Thyroid Nodules/Lumps and Goiter (Enlargement)

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Do you have an enlarged thyroid? If your doctor has diagnosed you as having a thyroid nodule, a thyroid lump, or an enlargement of the thyroid known as goiter, you'll want to know more about the diagnosis and treatment process, the relationship between nodules to thyroid cancer, and followup.

Thyroid nodules are very common. A nodule is a swelling or lump, which can be a solid or liquid filled cyst or mass.

Most are benign, but a small percentage can be cancerous. So you should always have a nodule evaluated by your physician as soon as you notice it. An estimated one in 12 to 15 women and one in 50 men has a thyroid nodule More than 90 percent of all thyroid nodules are not cancerous.

Some symptoms of thyroid nodules include palpitations, insomnia, weight loss, anxiety, and tremors, common in hyperthyroidism. Common hypothyroidism symptoms might include weight gain, fatigue, depression. Some people will cycle back and forth between hyperthyroid and hypothyroid symptoms. Others may have difficulty swallowing, a feeling of fullness, pain or pressure in the neck, a hoarse voice, or neck tenderness. And finally, many people have nodules wiht no obvious symptoms related to thyroid dysfunction at all.

A Short History of Goiters

The word “goiter” means that the thyroid gland has become abnormally enlarged.

  A goiter can occur when the thyroid gland is producing too much hormone (hyperthyroidism), too little hormone (hypothyroidism) and when the thyroid gland is working perfectly normally. The thyroid becomes large enough so that it can be seen as enlarged on ultrasound or x- rays, and may be enlarged enough to be visible under the skin of the throat.



Some symptoms of a goiter include tenderness to the touch, pressing on your windpipe or your esophagus, coughing, hoarseness, shortness of breath, fullness in your neck, choking or shortness of breath at night, or a feeling that food is getting stuck in your throat.

Small to medium size goiters are usually treated with thyroid hormone, which decreases the amount of TSH produced by the pituitary gland.   The size of the goiter itself will not decrease, but it should not continue to grow.  If the goiter size does increase, then surgery is usually recommended for the patient.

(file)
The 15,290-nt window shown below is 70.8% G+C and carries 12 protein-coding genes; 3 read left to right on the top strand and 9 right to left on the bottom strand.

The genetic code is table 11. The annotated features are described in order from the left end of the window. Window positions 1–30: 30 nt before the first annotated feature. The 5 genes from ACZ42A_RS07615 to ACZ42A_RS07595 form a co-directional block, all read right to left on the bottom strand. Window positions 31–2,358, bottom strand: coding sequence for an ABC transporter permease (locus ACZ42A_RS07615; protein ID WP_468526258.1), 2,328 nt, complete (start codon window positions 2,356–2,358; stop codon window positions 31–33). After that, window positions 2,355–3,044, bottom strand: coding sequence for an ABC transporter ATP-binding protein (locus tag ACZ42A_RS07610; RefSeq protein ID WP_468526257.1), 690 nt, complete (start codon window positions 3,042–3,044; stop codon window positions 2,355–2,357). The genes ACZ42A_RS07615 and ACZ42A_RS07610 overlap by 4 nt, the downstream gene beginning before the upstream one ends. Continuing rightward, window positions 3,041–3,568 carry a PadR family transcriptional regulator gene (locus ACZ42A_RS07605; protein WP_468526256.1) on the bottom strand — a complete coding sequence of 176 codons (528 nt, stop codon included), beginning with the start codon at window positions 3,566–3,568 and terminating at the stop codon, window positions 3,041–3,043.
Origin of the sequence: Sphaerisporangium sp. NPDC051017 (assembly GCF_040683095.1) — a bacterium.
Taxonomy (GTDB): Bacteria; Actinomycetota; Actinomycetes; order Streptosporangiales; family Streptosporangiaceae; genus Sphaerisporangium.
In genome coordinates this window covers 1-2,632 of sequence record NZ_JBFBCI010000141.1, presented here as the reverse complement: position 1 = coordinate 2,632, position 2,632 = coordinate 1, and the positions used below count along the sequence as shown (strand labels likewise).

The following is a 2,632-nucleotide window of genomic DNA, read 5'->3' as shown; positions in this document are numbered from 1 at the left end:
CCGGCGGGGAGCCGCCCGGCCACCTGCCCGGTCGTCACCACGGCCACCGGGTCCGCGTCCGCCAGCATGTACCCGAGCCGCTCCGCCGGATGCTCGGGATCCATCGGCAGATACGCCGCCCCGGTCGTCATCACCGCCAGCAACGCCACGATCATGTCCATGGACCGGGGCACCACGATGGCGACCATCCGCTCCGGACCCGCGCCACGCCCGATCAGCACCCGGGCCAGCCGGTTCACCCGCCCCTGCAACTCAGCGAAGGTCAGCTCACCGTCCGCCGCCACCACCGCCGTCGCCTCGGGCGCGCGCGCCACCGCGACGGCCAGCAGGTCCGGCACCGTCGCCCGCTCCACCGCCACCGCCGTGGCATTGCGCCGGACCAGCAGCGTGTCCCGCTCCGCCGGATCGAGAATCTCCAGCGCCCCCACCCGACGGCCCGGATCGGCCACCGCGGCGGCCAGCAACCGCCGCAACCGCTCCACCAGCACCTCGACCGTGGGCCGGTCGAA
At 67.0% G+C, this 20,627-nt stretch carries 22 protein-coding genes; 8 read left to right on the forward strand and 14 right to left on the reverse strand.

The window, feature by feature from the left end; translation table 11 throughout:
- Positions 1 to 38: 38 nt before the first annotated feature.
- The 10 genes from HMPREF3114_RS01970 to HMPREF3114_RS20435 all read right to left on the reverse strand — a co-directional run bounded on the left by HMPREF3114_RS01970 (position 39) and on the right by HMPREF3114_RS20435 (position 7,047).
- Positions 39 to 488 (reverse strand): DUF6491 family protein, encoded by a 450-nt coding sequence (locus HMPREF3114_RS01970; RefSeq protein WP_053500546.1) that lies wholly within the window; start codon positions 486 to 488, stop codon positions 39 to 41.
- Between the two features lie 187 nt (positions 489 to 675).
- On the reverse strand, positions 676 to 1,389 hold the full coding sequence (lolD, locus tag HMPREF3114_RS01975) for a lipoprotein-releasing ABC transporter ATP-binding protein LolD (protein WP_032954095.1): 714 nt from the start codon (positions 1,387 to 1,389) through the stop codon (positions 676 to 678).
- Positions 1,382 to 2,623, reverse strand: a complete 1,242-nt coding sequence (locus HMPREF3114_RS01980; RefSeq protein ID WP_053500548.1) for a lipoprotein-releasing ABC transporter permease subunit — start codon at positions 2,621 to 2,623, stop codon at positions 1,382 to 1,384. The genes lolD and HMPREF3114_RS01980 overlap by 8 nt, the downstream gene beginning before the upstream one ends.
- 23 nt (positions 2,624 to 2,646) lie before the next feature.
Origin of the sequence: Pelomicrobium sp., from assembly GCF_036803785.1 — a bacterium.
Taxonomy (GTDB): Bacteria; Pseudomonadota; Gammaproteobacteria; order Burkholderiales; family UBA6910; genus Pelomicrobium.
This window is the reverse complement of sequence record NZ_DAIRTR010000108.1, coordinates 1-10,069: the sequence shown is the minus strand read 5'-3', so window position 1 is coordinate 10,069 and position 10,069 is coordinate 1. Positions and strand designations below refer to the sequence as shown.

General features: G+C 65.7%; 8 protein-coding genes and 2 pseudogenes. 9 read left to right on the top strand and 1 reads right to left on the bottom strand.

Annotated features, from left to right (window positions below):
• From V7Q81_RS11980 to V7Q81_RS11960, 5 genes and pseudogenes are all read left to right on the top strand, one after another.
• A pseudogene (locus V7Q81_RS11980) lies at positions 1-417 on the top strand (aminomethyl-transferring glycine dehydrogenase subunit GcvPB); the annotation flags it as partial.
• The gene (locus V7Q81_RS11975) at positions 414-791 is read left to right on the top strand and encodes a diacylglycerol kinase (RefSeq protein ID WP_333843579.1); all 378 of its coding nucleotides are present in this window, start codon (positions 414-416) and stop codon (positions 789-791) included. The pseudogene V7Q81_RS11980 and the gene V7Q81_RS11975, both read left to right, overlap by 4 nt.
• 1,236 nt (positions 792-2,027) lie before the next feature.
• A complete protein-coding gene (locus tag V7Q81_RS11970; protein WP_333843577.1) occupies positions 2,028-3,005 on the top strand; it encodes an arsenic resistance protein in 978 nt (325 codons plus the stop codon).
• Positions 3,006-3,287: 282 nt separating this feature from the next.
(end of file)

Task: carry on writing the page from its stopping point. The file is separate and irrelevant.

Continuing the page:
Goiter, and enlargement of the thyroid gland, is not new.  Calling it a "broncholele," Romans surgically removed enlarged thyroid portions, or used acidic solutions to burn them out.  While this may have ended the goiter, it also ended thyroid function--an essential mediator of many physiologic functions.

In 800 AD, the Chinese observed goiter as a condition.  Treatment eventually included providing seaweed to patients, and in serious cases, surgical removal of the goiter,  For goiter caused by iodine deficiency, seaweed was an effective cure, as kelp and other seaweeds contain large quantities of iodine.

By 1300 AD, Graves Disease had been observed in Chinese medicinal literature. Seaweed was used to treat goiter throughout the Middle Ages.

By 1800, scientists made the connection between iodine and diseases of the thyroid. A lack of iodine in the diet can contribute to enlargement of the thyroid. Low dietary iodine hampers the ability of the body to form the important thyroid hormone thyroxine, As a result,  high levels of thyroid stimulating hormone (TSH) speed cellular production that results in a swollen thyroid gland. 

When the connection between sea salt (high in iodine) was made, it was only a matter of time before iodized salt was first introduced in the United States. First used in 1924 in Michigan, iodized salt was a success in a region of the country now only formerly known as the "Goiter Belt."

Today, few people suffer from goiter caused by iodine deficiency.

If you have a swelling in your neck, be sure to see your physician. Online, you'll find a detailed informational guide about nodules and goiters, how they are diagnosed, and  available treatments for you to consider.

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